Courses/Computer Science/CPSC 203/CPSC 203 2007Fall L04/CPSC 203 2007Fall L04 Lectures/Lecture 15
Today we introduce 'ground 0' in computer science. Boolean logic. The basic construct on which everything else is built. The core idea is that at the lowest levels a computational system can only distinguish between two states -- call it 1 and 0 -- and everything is built up from that groundwork.
The objectives of today's class are:
- House Keeping
- Assignment 1 submission -- Technical Glitches -- contact your TA directly
- Final Exam Date and Time has been set: Monday Dec 17, 12-2p.m. (room unknown).
- Mid-term results will be posted by Next Monday
- Quick 2nd look at Assignment 2 in preparation for next week's labs
- Introduction to Boolean Logic
- Boolean Logic
- Terms of Boolean Logic
- Logical Implication; If X, Then Y; X-->Y
- Logical Implication has some philosopical 'difficulties' associated with it (though we use the idea in comp sci all the time). see : http://en.wikipedia.org/wiki/Logical_implication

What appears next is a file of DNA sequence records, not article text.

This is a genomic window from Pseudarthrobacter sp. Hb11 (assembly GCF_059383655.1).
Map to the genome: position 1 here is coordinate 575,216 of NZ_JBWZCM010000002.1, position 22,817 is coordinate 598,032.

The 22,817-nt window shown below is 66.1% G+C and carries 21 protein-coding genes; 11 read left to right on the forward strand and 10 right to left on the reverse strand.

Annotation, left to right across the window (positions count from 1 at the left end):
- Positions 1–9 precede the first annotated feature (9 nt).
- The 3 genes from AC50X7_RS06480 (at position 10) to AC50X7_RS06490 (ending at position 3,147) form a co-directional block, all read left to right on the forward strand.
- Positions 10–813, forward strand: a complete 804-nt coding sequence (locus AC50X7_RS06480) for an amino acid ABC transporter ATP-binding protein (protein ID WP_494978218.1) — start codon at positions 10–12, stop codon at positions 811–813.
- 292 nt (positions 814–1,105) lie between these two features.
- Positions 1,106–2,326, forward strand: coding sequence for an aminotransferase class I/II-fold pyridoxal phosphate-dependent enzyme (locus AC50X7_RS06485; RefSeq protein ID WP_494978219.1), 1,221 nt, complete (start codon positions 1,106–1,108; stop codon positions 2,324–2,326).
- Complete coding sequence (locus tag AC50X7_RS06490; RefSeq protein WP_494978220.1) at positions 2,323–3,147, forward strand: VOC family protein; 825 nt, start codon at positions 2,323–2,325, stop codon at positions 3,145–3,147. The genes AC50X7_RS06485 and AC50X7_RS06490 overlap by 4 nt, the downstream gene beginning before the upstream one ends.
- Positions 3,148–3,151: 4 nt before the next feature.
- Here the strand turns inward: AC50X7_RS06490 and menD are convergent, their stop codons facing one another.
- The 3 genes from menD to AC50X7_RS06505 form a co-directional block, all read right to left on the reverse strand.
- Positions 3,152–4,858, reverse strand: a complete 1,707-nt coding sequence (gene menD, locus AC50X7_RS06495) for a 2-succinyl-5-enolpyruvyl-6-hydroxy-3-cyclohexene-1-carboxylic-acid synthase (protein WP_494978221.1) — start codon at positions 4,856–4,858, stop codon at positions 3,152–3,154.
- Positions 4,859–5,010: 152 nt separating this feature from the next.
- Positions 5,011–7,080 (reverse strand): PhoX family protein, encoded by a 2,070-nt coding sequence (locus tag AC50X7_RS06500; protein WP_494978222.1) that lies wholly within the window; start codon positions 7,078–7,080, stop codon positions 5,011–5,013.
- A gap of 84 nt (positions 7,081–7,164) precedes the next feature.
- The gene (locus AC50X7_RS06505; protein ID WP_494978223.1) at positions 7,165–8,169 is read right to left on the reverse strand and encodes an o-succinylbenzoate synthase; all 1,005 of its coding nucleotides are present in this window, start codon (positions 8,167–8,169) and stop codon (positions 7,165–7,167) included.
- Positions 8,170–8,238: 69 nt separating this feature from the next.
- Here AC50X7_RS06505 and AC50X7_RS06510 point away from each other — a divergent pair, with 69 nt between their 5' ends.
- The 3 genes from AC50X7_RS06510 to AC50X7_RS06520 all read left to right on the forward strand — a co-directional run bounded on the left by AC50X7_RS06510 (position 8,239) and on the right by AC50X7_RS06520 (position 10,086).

From Venn Diagrams to Boolean Logic
- Venn Diagrams Revisited
- The Idea of a Truth Table (as a logical function).
- The Idea of a Circuit (as a way of physically implementing a Truth Table).
- The Basic Truth Tables and Functions (on which everything else is built)
The terms of Boolean Logic were illustrated by their respective Truth Tables. See also Wikipedia: http://en.wikipedia.org/wiki/Truth_table (note that in class we used 1 where they use "T", and we used 0 where they use "F"). Truth table values were then related to Logic gates: http://en.wikipedia.org/wiki/Logic_gates. Finally, logic gates were combined to build more complex circuit diagrams : http://en.wikipedia.org/wiki/Logic_gates.
For more on Boolean Logic please see: http://en.wikipedia.org/wiki/Boolean_Logic
A Computer Sciece oriented summary of Boolean logic is at: http://en.wikipedia.org/wiki/Boolean_logic
TIA 4th Edn: Chapter 9 pp 406- 431 TIA 3rd Edn: Chapter 9 pp 386 - 409
The primary resource for this lecture was:
- Ones & Zeros -- Understanding Boolean Algebra, Digital Circuits and the Logic of Sets. 1998. By John R. Gregg
Supplementary References are:
- Logic. A Very Short Introduction. 2000. By Graham Priest.
- Logic Made Easy. How to Know When Language Decieves You. 2004. By Deborah J. Bennett.
- Feynman Lectures on Computation. 1996. By Richard P. Feynman.